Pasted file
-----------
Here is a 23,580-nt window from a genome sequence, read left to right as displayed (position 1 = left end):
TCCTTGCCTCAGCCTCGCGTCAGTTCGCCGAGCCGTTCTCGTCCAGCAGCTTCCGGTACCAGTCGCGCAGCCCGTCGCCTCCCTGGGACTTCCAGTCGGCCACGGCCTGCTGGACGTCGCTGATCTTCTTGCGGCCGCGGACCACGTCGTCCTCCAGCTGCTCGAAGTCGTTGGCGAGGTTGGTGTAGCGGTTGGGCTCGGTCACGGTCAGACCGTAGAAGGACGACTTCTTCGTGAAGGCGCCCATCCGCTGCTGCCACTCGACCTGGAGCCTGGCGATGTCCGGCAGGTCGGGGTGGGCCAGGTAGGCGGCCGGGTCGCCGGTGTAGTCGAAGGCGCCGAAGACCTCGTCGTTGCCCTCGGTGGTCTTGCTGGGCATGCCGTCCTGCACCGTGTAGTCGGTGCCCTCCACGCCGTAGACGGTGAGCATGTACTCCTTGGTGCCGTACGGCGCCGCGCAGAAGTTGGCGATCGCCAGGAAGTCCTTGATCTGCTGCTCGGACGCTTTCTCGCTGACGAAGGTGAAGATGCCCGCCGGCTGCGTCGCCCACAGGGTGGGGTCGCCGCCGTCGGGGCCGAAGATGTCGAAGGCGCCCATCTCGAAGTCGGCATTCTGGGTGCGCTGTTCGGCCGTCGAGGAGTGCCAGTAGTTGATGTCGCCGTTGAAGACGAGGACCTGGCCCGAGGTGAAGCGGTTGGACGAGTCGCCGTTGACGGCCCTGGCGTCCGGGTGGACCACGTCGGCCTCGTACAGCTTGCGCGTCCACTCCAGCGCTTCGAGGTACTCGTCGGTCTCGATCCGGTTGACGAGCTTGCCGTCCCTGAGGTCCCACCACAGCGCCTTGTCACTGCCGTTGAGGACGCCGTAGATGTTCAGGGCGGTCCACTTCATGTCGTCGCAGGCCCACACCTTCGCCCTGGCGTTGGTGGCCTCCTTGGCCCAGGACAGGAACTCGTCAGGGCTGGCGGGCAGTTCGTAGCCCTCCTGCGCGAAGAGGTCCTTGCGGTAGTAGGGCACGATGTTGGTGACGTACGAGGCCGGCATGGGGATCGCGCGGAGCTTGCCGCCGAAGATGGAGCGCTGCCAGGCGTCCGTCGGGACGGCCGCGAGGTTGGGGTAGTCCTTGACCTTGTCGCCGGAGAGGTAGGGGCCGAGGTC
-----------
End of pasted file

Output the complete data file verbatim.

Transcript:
Here is a 23,580-nt window from a genome sequence, read left to right as displayed (position 1 = left end):
TCCTTGCCTCAGCCTCGCGTCAGTTCGCCGAGCCGTTCTCGTCCAGCAGCTTCCGGTACCAGTCGCGCAGCCCGTCGCCTCCCTGGGACTTCCAGTCGGCCACGGCCTGCTGGACGTCGCTGATCTTCTTGCGGCCGCGGACCACGTCGTCCTCCAGCTGCTCGAAGTCGTTGGCGAGGTTGGTGTAGCGGTTGGGCTCGGTCACGGTCAGACCGTAGAAGGACGACTTCTTCGTGAAGGCGCCCATCCGCTGCTGCCACTCGACCTGGAGCCTGGCGATGTCCGGCAGGTCGGGGTGGGCCAGGTAGGCGGCCGGGTCGCCGGTGTAGTCGAAGGCGCCGAAGACCTCGTCGTTGCCCTCGGTGGTCTTGCTGGGCATGCCGTCCTGCACCGTGTAGTCGGTGCCCTCCACGCCGTAGACGGTGAGCATGTACTCCTTGGTGCCGTACGGCGCCGCGCAGAAGTTGGCGATCGCCAGGAAGTCCTTGATCTGCTGCTCGGACGCTTTCTCGCTGACGAAGGTGAAGATGCCCGCCGGCTGCGTCGCCCACAGGGTGGGGTCGCCGCCGTCGGGGCCGAAGATGTCGAAGGCGCCCATCTCGAAGTCGGCATTCTGGGTGCGCTGTTCGGCCGTCGAGGAGTGCCAGTAGTTGATGTCGCCGTTGAAGACGAGGACCTGGCCCGAGGTGAAGCGGTTGGACGAGTCGCCGTTGACGGCCCTGGCGTCCGGGTGGACCACGTCGGCCTCGTACAGCTTGCGCGTCCACTCCAGCGCTTCGAGGTACTCGTCGGTCTCGATCCGGTTGACGAGCTTGCCGTCCCTGAGGTCCCACCACAGCGCCTTGTCACTGCCGTTGAGGACGCCGTAGATGTTCAGGGCGGTCCACTTCATGTCGTCGCAGGCCCACACCTTCGCCCTGGCGTTGGTGGCCTCCTTGGCCCAGGACAGGAACTCGTCAGGGCTGGCGGGCAGTTCGTAGCCCTCCTGCGCGAAGAGGTCCTTGCGGTAGTAGGGCACGATGTTGGTGACGTACGAGGCCGGCATGGGGATCGCGCGGAGCTTGCCGCCGAAGATGGAGCGCTGCCAGGCGTCCGTCGGGACGGCCGCGAGGTTGGGGTAGTCCTTGACCTTGTCGCCGGAGAGGTAGGGGCCGAGGTC